Parents are supposed to help their kids in many different ways. They need to help their loved ones become independent, satisfied and successful individuals by instilling the right values in them and teaching them some vital skills. One of them is gratitude, which is linked with many physical, social and emotional benefits.
However, you can’t just tell your kids they need to be grateful. If an action they’ve chosen to do is forced or feels like homework, the outcome will not be authentic and the results will not provide the potential benefits that experiencing gratitude offers. That’s why kids’ interests and strengths need to be engaged. How is that done?
Use their strengths
Every parent knows what matters to their kids and what kind of activities make them feel engaged and strong. It’s those strengths that should be a basis for gratitude activities. Kids feel great about connecting with others, helping or entertaining them when the activity in question aligns with what makes them feel good about themselves. That’s why it’s important to know what makes your kid feel strong.
Photo or art project
One of the activities you could do to instil gratitude in your kid is to get involved in a photo or art project in which kids will try to identify the things they are grateful for and find or, even better, create images that depict those things. Once the final product is there, you can talk to the kid and ask them why they’ve chosen those images and how important the notions the images depict are to them. You can revisit the final result some time later to see if there is anything your kid would like to add or remove from the album/presentation.
Use family moments to show what you’re grateful for
Family bonding activities are great for nurturing your parent-child relationship and teaching your kids how to be thankful. Events such as Christmas are perfect, since you get to spend more time with your family, which allows you to do more things together. You can take your kids shopping for decorations and let them pick out a Christmas tree. Follow in the footsteps of many Australian parents, who are trying to celebrate a more sustainable Christmas. An amazing Christmas tree in Australia is often decorated using last-year ornaments, which may have been painted to seem new. Decorating a Christmas tree is a fantastic opportunity to share some wonderful moments, which your kid will cherish forever.
Three good things
One of the most popular activities for instilling gratitude in kids requires you to sit down with your kid and identify and talk about “three good things”. You can write them down and put the notes in a gratitude jar or enter three notes in an app. You may wish to discuss them with your kid after a while and see if they still feel the same about them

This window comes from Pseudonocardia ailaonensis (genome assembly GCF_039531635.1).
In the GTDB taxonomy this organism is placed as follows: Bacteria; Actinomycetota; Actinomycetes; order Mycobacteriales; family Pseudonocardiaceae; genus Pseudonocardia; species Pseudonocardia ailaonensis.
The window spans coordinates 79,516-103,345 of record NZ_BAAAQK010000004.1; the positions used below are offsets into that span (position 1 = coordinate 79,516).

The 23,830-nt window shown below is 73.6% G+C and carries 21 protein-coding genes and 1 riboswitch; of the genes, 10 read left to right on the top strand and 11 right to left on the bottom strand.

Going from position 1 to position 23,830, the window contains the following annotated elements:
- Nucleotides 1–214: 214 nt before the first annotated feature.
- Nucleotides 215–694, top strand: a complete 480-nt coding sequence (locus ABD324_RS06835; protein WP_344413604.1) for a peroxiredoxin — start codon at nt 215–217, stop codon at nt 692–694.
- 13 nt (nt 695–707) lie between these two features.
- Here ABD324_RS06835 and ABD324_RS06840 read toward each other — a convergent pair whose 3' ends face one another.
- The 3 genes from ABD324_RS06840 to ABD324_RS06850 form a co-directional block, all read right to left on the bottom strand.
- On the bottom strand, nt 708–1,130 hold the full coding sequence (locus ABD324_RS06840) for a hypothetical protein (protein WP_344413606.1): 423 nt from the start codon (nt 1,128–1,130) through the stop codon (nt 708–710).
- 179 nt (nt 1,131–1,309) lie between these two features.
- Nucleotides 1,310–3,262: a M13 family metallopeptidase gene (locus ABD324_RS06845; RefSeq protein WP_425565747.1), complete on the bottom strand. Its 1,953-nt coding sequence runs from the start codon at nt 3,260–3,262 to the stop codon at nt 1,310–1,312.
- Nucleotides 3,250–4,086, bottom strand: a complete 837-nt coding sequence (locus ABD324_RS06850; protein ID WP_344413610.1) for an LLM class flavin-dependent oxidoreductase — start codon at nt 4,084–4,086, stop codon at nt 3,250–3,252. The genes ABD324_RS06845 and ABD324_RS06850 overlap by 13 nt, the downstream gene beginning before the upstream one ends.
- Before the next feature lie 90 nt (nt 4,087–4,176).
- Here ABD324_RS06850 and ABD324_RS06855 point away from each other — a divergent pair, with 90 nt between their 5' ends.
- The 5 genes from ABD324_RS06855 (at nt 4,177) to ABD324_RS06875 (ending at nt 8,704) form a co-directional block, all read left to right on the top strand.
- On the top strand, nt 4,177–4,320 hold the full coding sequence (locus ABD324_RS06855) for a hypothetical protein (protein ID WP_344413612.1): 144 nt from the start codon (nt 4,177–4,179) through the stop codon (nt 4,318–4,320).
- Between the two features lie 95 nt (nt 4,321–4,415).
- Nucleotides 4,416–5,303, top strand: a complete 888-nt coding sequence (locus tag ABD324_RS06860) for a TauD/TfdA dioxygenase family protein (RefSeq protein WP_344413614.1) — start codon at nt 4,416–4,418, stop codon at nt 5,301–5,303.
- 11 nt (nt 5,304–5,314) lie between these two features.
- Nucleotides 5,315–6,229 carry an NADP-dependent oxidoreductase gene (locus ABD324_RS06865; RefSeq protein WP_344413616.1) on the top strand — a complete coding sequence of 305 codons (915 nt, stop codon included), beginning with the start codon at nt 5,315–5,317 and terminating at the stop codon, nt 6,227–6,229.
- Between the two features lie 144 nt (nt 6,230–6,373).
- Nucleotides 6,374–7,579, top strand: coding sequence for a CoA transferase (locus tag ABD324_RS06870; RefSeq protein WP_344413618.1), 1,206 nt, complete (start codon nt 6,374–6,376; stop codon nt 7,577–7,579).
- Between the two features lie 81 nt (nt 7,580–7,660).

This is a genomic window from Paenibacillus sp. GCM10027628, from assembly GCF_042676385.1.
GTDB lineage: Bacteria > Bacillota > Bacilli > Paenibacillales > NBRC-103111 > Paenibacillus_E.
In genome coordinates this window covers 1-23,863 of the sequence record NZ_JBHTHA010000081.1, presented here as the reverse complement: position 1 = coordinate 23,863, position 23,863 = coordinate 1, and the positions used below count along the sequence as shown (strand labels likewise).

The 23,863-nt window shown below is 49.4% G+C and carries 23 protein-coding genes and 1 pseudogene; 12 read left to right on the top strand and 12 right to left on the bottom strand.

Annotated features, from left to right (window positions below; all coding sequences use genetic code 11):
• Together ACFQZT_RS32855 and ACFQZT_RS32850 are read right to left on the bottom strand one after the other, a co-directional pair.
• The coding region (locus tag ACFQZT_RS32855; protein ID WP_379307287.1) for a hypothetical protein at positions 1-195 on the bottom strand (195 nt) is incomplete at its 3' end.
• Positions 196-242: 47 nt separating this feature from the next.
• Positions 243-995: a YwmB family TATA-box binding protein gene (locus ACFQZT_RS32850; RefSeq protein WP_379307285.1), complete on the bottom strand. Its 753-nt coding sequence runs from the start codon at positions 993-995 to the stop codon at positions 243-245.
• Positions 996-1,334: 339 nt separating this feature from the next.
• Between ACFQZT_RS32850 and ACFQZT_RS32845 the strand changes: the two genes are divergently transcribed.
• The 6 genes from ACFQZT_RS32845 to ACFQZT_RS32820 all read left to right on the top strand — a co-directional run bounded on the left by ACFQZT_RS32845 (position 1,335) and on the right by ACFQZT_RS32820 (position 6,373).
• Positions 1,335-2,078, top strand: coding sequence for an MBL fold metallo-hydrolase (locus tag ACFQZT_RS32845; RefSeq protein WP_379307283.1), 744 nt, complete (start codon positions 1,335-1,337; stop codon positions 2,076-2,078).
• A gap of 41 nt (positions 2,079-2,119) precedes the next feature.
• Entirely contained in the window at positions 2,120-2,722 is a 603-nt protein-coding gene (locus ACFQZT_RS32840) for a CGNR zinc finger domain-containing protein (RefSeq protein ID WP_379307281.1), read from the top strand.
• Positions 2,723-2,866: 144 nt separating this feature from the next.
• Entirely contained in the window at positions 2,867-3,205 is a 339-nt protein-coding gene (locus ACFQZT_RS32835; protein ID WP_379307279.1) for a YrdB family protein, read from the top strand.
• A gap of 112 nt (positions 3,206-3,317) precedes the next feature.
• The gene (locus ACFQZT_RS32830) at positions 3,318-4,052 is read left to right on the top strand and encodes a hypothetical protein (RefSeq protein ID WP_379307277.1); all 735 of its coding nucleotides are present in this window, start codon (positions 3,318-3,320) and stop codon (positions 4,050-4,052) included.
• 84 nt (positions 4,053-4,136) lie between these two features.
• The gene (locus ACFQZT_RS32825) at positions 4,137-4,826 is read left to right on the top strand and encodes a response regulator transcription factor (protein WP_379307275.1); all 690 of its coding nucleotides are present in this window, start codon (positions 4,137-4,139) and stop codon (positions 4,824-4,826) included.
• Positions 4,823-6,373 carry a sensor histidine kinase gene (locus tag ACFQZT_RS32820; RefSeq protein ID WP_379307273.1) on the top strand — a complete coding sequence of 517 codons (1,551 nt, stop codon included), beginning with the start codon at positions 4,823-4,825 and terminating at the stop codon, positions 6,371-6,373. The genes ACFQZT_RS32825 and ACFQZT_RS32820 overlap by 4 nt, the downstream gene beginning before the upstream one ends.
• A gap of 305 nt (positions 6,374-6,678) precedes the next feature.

Paper chain of gratitude
Another fun activity is to use slips of construction paper and have your kid write down the things they’re grateful for. Staple the slips together in interlocking loops to connect them together. The longer the chain, the more your kid is grateful for and this image will help them realize there are so many things that inspire gratitude in them.
Circle of gratitude
This activity is done in many schools all over the world. Just like students sit in a circle and take turns sharing what they’re grateful for, you can use the same activity with the members of your family. When your kids hear what you’re grateful for, they’ll definitely start thinking about it and most likely learn to appreciate it.
If you organise a party at your home and invite all those who you feel deserve your gratitude, your kid will see how positive feelings are quickly spread and how people’s mood improves. That should inspire them to recognise the people who deserve their gratitude and your kids will have no problem expressing gratitude directly.
Young people who enjoy journaling might find it useful to write letters to someone expressing gratitude, but this activity won’t work if your kid feels forced to do it. Alternatively, your kid could keep a gratitude journal in which they would express their feelings in writing, without a particular recipient in mind.
Society needs to harness the power of gratitude and parents should play their part to help kids develop into moral adults, who will contribute to a world of compassion and care. Still, such a goal can’t be achieved overnight and we need to be both patient and persistent. After all, most worthwhile things require a lot of time and effort and it’s our job, as parents, to make them happen.